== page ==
Q = [ V 0 C i + V C ( i 1 ) ] / m × 100 %
where m represents the total amount of docetaxel in DTX-loaded BSPs-SA nanoparticles or Duopafei® inside the dialysis bags, V0 represents the total volume of release media, Ci represents drug concentration in release medium at time i, Q represents the cumulative release percentage of docetaxel, and V represents the volume of sample per time, respectively.

2.5. X-Ray Diffraction and Differential Scanning Calorimetric Analysis

The states of docetaxel in nanoparticles were monitored by X-ray diffraction and differential scanning calorimetric analysis. Measurements were carried out using a Bruker D8 advance X-ray diffractometer (Bruker, Karlsruhe, German) providing with a graphite monochromatized Cu Kα radiation (λ = 1.54 nm). All samples were scanned in the range of 4–60° (2 θ) at a scanning speed of 4 °C/min. The X-ray tube was operated at a 50-kV voltage and a 200-mA current.
Differential scanning calorimetric analysis was recorded on a NETZSCH instrument (STA 449F3, Ahlden, German) with a heating rate of 10 °C/min in the range of 40–350 °C.

2.6. Cell Viability

The 3-(4,5-dimethyl-2-thiazolyl)-2,5-diphenyl-2H-tetrazolium bromide (MTT) method was used to assay the cytotoxicity of DTX-loaded BSPs-SA nanoparticles and Duopafei® on 4T1 cells. 4T1 cells were seeded at a density of 5 × 104 viable cells/well in a 96-well plate and cultured for 24 h at 37 °C with 5% CO2 before further treatments. The cells were incubated with DTX-loaded BSPs-SA nanoparticles, Duopafei®, and blank BSPs-SA nanoparticles for 72 h, respectively. To measure cell viability, 20 μL of 5 mg/mL MTT phosphate buffer saline was placed into each well and continuously incubated for 4 h. The media were gently removed and 150 μL of dimethyl sulfoxide were added to dissolve formazan crystals. The optical density (OD) of each well was determined utilizing a Bio-Tek microplate reader (Bio-Tek FL600, Bio-Tek, Winooski, VT, USA) at 492 nm. Cell viability (%) was calculated by the following Equation (4):
C e l l   v i a b i l i t y ( % ) = ( O D 492 ,   s a m p l e O D 492 ,   b l a n k ) / ( O D 492 ,   c o n t r o l O D 492 ,   b l a n k ) × 100 %
where OD492, sample is the OD value of Duopafei®, blank BSPs-SA nanoparticles, or DTX-loaded BSPs-SA nanoparticles; OD492, control is the OD value of untreated cells; OD492, blank is the OD value of Dulbecco’s Modified Eagle Medium.

2.7. Assay of Lactate Dehydrogenase

The 4T1 cells were plated at a density of 1 × 105 viable cells/well in a 12-well plate and cultured for 24 h at 37 °C with 5% CO2 prior to experiments. The cells were then treated with blank BSPs-SA nanoparticles, Duopafei®, or DTX-loaded BSPs-SA nanoparticles at the docetaxel dose of 2 μg/mL. The incubated media were collected at predetermined time points for the determination of lactate dehydrogenase. The lactate dehydrogenase contents of the extracellular incubation media were assayed by lactate dehydrogenase assay kit as described in manufacturer’s instructions [33]. The absorbance values of lactate dehydrogenase were detected by a microplate reader (Bio-Tek FL600, Bio-Tek, Winooski, VT, USA) at 450 nm.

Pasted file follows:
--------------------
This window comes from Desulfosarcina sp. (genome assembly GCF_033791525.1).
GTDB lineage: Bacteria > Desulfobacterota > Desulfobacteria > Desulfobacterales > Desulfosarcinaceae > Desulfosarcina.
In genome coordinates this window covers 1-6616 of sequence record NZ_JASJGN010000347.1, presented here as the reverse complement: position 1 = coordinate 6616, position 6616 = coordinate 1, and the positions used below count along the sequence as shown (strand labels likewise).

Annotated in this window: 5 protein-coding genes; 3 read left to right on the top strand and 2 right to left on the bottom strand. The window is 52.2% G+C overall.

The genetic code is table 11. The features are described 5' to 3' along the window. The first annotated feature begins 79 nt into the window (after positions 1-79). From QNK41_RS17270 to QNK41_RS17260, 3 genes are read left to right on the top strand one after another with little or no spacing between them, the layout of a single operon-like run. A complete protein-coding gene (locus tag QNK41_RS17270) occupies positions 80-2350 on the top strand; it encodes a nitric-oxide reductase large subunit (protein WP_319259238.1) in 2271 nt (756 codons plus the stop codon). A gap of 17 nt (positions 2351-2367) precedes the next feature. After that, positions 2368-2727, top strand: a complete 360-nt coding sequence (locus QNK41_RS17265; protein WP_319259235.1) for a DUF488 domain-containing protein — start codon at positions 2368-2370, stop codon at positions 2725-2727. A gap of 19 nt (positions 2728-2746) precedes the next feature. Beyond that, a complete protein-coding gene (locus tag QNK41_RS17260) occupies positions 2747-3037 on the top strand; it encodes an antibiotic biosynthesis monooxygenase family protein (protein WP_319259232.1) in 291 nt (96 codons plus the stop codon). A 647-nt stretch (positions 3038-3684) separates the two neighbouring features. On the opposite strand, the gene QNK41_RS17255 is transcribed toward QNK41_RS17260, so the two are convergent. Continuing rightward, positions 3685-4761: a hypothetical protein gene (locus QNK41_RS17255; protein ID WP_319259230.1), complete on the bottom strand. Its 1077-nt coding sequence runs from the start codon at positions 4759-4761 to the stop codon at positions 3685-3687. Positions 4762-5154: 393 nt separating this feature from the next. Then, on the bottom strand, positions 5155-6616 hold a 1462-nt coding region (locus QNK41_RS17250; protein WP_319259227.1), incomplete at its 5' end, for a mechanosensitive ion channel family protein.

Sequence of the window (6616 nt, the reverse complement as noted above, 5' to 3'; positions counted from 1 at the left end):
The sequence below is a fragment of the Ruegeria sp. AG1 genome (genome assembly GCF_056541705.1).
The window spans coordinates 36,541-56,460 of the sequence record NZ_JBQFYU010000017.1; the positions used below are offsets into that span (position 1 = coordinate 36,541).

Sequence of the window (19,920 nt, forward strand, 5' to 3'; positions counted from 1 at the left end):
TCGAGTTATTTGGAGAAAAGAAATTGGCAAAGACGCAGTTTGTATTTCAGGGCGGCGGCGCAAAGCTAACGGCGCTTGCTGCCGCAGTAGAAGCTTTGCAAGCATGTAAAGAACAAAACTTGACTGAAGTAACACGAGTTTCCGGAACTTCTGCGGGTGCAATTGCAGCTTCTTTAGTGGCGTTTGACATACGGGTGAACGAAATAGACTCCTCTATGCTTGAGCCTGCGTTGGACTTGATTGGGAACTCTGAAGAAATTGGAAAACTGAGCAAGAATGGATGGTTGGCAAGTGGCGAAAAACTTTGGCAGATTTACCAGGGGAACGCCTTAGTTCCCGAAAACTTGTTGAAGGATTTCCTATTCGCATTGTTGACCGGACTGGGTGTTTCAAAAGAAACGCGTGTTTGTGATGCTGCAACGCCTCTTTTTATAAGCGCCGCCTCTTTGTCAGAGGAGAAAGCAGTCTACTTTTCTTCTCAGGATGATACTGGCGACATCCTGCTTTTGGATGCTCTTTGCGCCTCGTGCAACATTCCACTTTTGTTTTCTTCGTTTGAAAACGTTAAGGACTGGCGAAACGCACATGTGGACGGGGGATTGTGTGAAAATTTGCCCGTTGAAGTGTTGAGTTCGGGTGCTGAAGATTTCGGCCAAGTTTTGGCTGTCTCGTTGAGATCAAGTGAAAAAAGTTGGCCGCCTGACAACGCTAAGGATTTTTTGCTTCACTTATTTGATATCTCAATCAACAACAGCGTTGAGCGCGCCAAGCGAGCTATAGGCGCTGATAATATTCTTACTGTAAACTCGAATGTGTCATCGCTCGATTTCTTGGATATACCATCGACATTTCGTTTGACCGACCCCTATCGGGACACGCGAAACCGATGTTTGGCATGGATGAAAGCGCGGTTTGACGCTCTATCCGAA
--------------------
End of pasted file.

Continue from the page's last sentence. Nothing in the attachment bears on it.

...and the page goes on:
2.8. Reactive Oxygen Species

The intracellular reactive oxygen species generation was determined by the 2’,7’-dichlorofluorescein-diacetate (DCFH-DA) method [34]. The 4T1 cells were treated with the same conditions as in Section 2.7 described above. The 4T1 cells were digested by 0.25 % trypsin for 3 min at 37 °C and the reaction was terminated by the addition of Dulbecco’s Modified Eagle Media containing 10% fetal bovine serum. All cells were then flushed with phosphate buffer saline three times and centrifuged at 628.75× g for 3 min. Then the supernatants were discarded and cells underwent continual incubation with 1 mL of 10 μmol/L DCFH-DA solution for 30 min at 37 °C in dark. After the DCFH-DA solution was removed, the cells were washed using cold phosphate buffer saline three times and maintained in 1 mL of Dulbecco’s Modified Eagle Media for determination. The fluorescence analysis was performed by a fluorescence spectrophotometer (Shimadzu RF-5301, Shimadzu, Kyoto, Japan). The excitation wavelength was set at 490 nm, and the emission wavelength was 530 nm. The slit widths for emission and excitation were both 5.0 nm.

2.9. Histological Examination

In total, 20 mice were randomly divided into a control group (n = 10) and a treatment group (n = 10). The treatment group received 200 mg/kg BSPs-SA conjugates (n = 10) via tail vein injection and potential organ toxicity was evaluated. The mice were sacrificed 15 days post administration. The heart, liver, spleen, lung, and kidney were immediately harvested, washed with saline solution, and immersed in 4% paraformaldehyde in phosphate buffer saline for 24 h at 4 °C. The fixed organs were embedded in paraffin, cut to 10 mm, and stained with hematoxylin and eosin for 2 min and 10 s on glass slides to assess histological differences between the treated group and normal control group.

2.10. Fluorescence and Ultraviolet (UV) Measurement

Bovine serum albumin solution at the concentration of 0.33 mg/mL and BSPs-SA nanoparticles solution at 0.1–0.7 mg/mL concentrations were prepared using deionized water, respectively. Afterwards, bovine serum albumin solution was added into BSPs-SA nanoparticles solution and horizontally shaken for 6 h incubation at 37 °C with a shaking speed of 100 rpm. The UV spectra were recorded on a UV spectrophotometer (Shimadzu 1200, Shimadzu, Kyoto, Japan) in the wavelength range of 230–298 nm. The fluorescence results were monitored on a fluorescence spectrophotometer (Shimadzu RF-5301, Shimadzu, Kyoto, Japan) utilizing deionized water as the blank probe. The excitation wavelength was set at 293 nm, and the emission spectra were recorded in the range of 300–450 nm at an integration time of 1.0 s. The slit widths of emission and excitation were both 3.0 nm.